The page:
CH 10: Interpersonal Communication in Romantic and Family Relationships

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Final Exam Review

Intimacy

Significant emotional closeness experienced in a relationship.

Commitment

A desire to stay in a relationship.

Interdependence

A state in which each person's behaviors affect everyone else in the relationship.

Investment

The resources we put into our relationships.

Family of Origin

The family in which one grows up (often consisting of one's parents and siblings).

Family of Procreation

The family one starts as an adult (often consisting of one's spouse and children).

Rituals

Repetitive behaviors that have special meaning for a group or relationship.

Communication Climate

The emotional tone of a relationship.

Confirming Messages

Behaviors that indicate how much we value another person.

Disconfirming Messages

Behaviors that imply a lack of regard for another person.

Defensiveness

Excessive concern with guarding oneself against the threat of criticism; the tendency to deny the validity of criticisms directed at the self.

Supportiveness

A person's feeling of assurance that others care about and will protect him or her.

Dialectical Tensions

Conflicts between two important but opposing needs or desires.

Autonomy vs. Connection

A common tension in intimate relations is between autonomy—the feeling of wanting to be one's own person—and connection—the desire to be close to others.

Openness vs. Closedness

Another common dialectical tension is the conflict between openness—the desire for disclosure and honesty—and closedness—the desire to keep certain facts, thoughts, or ideas to oneself.

Predictability vs. Novelty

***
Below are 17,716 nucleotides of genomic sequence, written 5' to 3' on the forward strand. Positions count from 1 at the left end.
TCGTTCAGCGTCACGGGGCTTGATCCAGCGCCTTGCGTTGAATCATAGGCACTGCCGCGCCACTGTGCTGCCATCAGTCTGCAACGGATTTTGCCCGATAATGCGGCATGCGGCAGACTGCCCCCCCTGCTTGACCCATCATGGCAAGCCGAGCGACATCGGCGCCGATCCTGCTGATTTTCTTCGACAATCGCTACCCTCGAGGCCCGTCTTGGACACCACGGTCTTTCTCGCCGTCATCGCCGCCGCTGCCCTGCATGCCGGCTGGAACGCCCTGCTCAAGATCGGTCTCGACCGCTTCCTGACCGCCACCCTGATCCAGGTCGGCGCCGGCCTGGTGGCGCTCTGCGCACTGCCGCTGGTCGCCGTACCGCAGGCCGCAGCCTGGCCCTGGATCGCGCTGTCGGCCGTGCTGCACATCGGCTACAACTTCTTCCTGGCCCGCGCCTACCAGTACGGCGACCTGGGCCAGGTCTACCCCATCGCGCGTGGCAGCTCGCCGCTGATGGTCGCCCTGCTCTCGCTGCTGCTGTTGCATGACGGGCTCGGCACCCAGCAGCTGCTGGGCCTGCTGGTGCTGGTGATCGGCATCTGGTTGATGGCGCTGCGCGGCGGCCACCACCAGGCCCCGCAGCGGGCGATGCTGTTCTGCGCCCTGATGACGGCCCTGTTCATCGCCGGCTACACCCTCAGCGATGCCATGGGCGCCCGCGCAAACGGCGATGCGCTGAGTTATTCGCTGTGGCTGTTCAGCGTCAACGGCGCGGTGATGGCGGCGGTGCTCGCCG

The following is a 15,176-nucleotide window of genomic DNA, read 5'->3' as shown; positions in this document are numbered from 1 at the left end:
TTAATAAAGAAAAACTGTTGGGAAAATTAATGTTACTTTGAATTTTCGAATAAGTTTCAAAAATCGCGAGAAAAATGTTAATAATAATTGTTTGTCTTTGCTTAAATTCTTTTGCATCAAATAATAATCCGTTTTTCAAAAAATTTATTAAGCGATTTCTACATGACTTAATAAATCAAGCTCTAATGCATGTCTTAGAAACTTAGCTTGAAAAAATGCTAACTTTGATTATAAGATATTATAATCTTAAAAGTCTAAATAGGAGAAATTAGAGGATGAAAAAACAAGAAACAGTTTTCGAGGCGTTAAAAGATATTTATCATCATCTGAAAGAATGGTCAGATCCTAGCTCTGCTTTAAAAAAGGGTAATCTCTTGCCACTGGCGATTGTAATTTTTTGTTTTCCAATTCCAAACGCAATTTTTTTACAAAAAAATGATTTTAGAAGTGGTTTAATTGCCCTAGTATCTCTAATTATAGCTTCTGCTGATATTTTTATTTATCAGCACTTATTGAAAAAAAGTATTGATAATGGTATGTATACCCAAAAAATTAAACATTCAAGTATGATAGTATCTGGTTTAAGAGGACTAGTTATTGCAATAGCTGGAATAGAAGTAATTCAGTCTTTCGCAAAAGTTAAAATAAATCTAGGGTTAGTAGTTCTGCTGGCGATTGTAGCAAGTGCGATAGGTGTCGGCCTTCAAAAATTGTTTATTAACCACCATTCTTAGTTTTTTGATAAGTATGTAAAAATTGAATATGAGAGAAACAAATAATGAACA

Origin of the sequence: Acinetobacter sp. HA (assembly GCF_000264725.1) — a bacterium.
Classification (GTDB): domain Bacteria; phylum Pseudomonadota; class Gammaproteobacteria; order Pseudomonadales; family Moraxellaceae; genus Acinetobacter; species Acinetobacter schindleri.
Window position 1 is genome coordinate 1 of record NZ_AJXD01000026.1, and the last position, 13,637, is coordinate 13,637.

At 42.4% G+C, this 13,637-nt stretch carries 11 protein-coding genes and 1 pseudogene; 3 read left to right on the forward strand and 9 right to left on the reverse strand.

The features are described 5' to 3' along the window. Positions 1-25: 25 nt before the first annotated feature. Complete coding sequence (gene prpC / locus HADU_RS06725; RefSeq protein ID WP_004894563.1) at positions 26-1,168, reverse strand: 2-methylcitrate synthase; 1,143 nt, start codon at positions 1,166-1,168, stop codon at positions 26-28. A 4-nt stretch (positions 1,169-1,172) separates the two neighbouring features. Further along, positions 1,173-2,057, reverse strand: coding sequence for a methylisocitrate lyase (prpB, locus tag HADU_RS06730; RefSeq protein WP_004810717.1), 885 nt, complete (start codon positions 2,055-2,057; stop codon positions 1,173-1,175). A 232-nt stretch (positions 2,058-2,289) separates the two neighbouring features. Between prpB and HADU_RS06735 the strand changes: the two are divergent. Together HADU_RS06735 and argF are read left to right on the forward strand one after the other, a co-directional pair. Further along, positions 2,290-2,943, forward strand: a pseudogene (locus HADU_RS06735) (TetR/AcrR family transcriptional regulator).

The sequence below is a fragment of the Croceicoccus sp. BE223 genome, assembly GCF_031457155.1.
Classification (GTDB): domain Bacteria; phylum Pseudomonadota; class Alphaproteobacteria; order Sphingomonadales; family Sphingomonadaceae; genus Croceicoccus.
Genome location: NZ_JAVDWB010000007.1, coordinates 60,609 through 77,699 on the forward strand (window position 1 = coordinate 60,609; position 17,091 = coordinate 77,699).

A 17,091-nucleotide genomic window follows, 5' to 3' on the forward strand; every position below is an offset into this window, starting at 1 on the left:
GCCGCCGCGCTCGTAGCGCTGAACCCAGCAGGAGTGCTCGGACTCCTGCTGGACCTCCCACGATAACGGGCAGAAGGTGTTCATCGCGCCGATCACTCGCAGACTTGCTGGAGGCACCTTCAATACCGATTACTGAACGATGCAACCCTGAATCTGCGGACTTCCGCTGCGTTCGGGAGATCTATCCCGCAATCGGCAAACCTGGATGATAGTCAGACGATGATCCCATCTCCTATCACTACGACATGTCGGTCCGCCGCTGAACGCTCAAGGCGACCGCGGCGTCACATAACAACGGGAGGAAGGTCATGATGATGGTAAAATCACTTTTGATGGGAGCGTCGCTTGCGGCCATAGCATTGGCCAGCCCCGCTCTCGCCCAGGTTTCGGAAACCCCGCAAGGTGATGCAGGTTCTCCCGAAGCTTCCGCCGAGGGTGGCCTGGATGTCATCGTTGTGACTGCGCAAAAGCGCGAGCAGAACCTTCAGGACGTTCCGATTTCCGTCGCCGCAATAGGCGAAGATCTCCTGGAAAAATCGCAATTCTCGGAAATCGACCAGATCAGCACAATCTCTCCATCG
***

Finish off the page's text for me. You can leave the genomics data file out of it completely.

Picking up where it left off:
In addition, many intimate relationships experience conflict between predictability—the desire for consistency and stability—and novelty—the desire for fresh, new experiences.

Denial (strategies for managing dialectical tensions)

This strategy involves responding to only one side of the tension and ignoring the other.

Disorientation (strategies for managing dialectical tensions)

This strategy involves escaping the tension entirely by ending the relationship.

Alternation (strategies for managing dialectical tensions)

Alternation means going back and forth between the two sides of a tension.

Segmentation (strategies for managing dialectical tensions)

This strategy involves dealing with one side of a tension in some aspects, or segments, of one's relationship and the other side of the tension in other segments.

Balance (strategies for managing dialectical tensions)

People who use balance as a strategy try to compromise, or find a middle ground, between the two opposing forces of a tension.

Integration (strategies for managing dialectical tensions)

In this strategy, people try to develop behaviors that will satisfy both sides of a tension simultaneously.

Recalibration (strategies for managing dialectical tensions)

Adopting this strategy means "reframing" a tension so that the contradiction between opposing needs disappears.

Reaffirmation (strategies for managing dialectical tensions)

Finally, reaffirmation means simply embracing dialectical tensions as a normal part of life.

Same-sex & Opposite-sex Relationships

-People in same-sex romantic relationships report levels of relationship satisfaction equal to those of opposite-sex dating, engaged, and married couples.
-People in many same-sex relationships live as domestic partners, often owning joint property and raising children together, so many have demanded the right to legally marry.

How partners negotiate the division of everyday task matters for their relationship...

1.) day-to-day tasks such as cleaning, cooking, and childcare need to be completed, so most couples cannot leave decisions about who will do them to chance.
2.) the way in which partners divide mundane, everyday tasks often reflects the balance of power within their relationship.